Excelsior’s Week In Review – Episode 2 – Surfing The Macroeconomic Waves, Riding High On Uranium Trends, While Oil And Gold Were Pulled Down Under The Riptides
Overall this last week was fairly volatile in the markets, with plenty of economic data points being hashed and rehashed as to the health of the overall economy. Now here in mid-December, we are plowing forward in this retail-focused holiday season to assess what the actual strength of consumers will be, and preparing for how things will go with Q4 earnings expectations, which will get reported in early 2024.
Even retail giant Macy’s made the news at the end of the week, (with a potential gift from ole’ Saint Nick), as they have received a $5.8 billion buyout offer from real estate investor Arkhouse Management and asset manager Brigade Capital Management. https://www.msn.com/en-us/money/companies/investor-group-launches-58-billion-buyout-bid-for-macy-s/ar-AA1li7RL
Rounding out the last few weeks of this year, it is going to be interesting to see if consumers show up and keep on purchasing, powering the markets into a jubilant “Santa Claus rally” finale to end the year, or if thing tamp down in a more muted fashion and end the retail season with a fizzle.
It’s important to remember that a number of retailers pointed out, when reviewing Q3 earnings season just a few weeks back, that their expectations for a strong year-end quarter were a bit dicey. The jury is still out on how retailers will close up the month, and it may end up being a story of the “haves” and “have nots”.
As it relates to the health of the consumer, there are a few conflicting cross-currents with the highest credit-card debt levels seen in over a decade, and lowering family savings rates in bank accounts, but then this can be contrasted with other sectors outperforming market expectations in a big way. High-end home builders Toll Brothers, Inc. (TOL) continues to see buying in the stocks breaking it out to a new high. In their conference call on Friday, CEO Douglas Yearley noted that “Fiscal 2023 and the fourth quarter were terrific for Toll Brothers. Our income and earnings per share for the full year were all-time highs and we ended the year with a 72% increase in fourth quarter signed contracts compared to Q4 2022. We delivered 2,755 homes and generated $2.95 billion in home sales revenues in the fourth quarter, $211 million above the midpoint of our guidance.” This kind of report comes in stark contrast the weakness we see in other home sales data, so again, many mixed signals.
It should also be pointed out that consumers are still spending money on travel, and the airlines and hospitality sectors have performed well the last 2 months, on the back of good earnings. Just take a look at how the US Global Jets ETF (JETS) has been flying high since late October, and blasting back up above it’s 200 day exponential moving average. So money is still being shelled out by consumers, but some commentators have mentioned that buying has been more selective and choiceful.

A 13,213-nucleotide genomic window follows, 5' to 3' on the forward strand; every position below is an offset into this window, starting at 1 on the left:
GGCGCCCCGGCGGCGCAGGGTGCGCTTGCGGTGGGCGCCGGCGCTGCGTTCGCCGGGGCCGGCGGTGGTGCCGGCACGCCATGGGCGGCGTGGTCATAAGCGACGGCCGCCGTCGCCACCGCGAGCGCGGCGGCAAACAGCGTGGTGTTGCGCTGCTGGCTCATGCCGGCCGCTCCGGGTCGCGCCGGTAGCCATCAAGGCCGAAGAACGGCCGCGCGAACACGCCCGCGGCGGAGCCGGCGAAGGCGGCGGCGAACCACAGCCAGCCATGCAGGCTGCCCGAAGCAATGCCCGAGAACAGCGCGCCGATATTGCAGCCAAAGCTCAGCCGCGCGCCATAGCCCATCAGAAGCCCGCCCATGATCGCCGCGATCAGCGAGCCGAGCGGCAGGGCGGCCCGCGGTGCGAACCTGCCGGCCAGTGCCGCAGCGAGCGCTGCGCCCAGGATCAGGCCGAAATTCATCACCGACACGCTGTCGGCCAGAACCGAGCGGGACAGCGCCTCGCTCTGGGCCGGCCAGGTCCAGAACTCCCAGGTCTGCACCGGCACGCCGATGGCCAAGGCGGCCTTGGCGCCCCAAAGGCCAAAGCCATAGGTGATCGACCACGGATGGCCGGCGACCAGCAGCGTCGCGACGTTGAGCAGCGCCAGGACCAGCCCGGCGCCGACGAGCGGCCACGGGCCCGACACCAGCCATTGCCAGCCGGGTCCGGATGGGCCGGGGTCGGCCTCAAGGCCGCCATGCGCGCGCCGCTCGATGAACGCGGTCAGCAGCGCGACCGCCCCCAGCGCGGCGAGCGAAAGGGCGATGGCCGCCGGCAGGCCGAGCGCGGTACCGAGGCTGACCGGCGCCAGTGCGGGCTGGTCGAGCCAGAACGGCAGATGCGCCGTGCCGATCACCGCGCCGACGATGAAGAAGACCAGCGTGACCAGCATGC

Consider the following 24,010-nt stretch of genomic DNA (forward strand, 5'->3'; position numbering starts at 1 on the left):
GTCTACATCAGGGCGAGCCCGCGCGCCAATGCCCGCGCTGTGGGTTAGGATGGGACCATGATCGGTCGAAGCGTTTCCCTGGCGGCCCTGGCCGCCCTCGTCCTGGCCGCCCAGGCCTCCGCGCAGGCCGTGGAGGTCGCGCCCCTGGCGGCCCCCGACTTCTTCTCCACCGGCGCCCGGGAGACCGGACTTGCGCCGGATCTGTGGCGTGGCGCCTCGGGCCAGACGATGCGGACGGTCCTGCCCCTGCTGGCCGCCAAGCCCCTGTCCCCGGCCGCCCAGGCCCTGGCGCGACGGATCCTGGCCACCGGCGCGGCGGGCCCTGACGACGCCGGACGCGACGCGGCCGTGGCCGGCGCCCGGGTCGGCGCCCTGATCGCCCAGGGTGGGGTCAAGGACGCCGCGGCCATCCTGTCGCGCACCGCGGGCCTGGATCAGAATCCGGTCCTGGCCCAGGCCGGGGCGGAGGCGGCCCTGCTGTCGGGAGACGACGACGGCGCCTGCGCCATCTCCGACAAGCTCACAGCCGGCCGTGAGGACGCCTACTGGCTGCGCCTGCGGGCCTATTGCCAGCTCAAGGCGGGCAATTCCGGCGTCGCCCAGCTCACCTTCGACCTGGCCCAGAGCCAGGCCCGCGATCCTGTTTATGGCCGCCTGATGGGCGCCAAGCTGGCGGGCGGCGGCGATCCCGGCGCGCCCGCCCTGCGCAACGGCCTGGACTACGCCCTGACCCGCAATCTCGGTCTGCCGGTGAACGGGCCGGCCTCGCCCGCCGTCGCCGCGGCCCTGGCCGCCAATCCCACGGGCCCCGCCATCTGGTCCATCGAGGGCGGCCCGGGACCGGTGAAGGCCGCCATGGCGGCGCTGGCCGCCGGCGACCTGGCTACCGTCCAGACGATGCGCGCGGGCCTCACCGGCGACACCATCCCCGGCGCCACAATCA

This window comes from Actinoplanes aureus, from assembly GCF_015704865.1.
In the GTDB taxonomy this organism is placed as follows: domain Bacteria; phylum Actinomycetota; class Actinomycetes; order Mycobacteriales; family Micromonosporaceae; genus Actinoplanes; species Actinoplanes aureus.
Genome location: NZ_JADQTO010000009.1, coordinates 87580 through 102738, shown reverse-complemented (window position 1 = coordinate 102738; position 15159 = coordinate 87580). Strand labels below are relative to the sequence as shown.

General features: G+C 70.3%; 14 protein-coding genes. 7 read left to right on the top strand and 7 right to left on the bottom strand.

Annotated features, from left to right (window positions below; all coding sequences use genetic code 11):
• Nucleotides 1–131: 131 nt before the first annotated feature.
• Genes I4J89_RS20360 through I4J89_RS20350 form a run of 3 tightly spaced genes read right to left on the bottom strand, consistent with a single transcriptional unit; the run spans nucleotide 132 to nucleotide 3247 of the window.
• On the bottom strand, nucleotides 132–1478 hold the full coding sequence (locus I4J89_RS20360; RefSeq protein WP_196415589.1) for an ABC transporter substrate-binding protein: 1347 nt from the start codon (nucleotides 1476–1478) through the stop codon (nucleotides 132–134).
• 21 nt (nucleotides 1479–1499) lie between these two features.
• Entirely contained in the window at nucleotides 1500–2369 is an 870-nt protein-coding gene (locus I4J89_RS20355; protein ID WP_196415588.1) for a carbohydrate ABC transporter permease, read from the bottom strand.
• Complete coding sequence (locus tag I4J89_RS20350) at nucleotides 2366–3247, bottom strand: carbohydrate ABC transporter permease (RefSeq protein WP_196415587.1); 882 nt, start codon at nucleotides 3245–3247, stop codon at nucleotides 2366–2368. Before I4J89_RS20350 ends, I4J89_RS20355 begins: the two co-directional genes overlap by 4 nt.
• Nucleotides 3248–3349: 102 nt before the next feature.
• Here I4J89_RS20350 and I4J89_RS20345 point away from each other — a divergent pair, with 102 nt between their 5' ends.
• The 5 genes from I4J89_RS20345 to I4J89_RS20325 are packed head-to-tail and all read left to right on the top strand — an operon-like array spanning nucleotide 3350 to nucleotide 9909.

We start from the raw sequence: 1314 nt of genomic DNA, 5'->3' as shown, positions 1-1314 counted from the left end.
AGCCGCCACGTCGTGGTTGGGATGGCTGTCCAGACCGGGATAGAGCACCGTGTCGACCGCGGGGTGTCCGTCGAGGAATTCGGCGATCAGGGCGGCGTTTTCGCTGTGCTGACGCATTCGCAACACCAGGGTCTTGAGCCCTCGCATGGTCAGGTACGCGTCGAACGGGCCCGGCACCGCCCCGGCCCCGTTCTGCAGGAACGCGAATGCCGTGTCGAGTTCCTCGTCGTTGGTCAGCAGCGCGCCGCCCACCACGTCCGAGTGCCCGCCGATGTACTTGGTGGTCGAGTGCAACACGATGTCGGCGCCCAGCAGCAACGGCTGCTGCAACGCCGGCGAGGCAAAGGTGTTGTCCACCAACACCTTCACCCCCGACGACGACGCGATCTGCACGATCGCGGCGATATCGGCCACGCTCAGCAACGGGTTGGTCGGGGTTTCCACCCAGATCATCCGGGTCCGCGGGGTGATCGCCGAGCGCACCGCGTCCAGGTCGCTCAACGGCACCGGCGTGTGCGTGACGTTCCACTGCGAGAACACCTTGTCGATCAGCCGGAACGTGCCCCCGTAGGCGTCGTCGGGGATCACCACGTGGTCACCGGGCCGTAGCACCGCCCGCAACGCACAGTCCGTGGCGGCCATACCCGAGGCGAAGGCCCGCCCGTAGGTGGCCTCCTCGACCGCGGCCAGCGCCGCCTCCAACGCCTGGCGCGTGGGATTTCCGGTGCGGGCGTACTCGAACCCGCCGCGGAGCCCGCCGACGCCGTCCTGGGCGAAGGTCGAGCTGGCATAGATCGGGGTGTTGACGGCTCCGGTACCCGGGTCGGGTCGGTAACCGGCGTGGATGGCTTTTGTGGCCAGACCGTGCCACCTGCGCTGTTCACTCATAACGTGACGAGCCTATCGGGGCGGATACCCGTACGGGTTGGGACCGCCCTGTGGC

Towards the end of the week, we saw some pivots in interest rates and the dollar, as they stopped their pullbacks and popped higher, once the markets digested the jobs report data. We’ll need to watch next week very carefully to ascertain if those reversals on Friday are sticky and represent a new trend. It could be that if bonds start selling off again, raising rates back up higher, and if the greenback gains a bit of pricing momentum to the upside, that it could mark the end of the last 2 month cycle higher in most markets coming out of October when rates and the greenback peaked. All eyes will be on those 2 key market inputs, interest rates and the US dollar index level, because they are prime movers across most market sectors and still remain front and center on most investors radar screens, and very key factors in robo-trading algorithms.
One of the trends many market participants have been watching keenly all year long has been the steady climb higher in interest rates, that is, up until their peak rates in mid-October. Since then, after the 10-year yield got up over 5% briefly, and the 2-year yield scorched higher to 5.26%, interest rates have rolled over across the board for the last 2 months. After the jobs report data came out on Friday, there was a reversal in their downtrend and they did pop higher, with the 10-year yield closing on Friday at 4.23% and 2-year yield closed the week at 4.72%. Whether or not there will be follow through on that reversal seen on Friday, and a new uptrend in both as we roll into the week to come remains to be seen.
It shouldn’t be understated that the bond yield curve remains stubbornly inverted, with higher rates at the short end of the curve, and the 2-year yield consistently higher than the widely-followed 10-year yield. While this inversion is quite abnormal on a longer-term historical basis, it has become something investors for over a year now have become nonplussed about, and apparently desensitized to as simply the new normal. However, this will come to an end. When the yield curve inevitably does flatten back out and normalizes with higher yields back at the longer end of the curve, then that is often a signal that indicates a recession is more imminently at hand. We clearly haven’t seen that yet, but it will be something to keep our eyes on moving forward.
A good way for investors to trade the trends in interest rates is using the (TNX) CBOE US 10-Year Treasury Yield Index. One can see that after a solid year of moving higher, this index topped out near $50 in mid-October along with interest rates, and pulled back down to the 200 day exponential moving average around $41 this last week, before bouncing up higher on Friday to close at $42.45.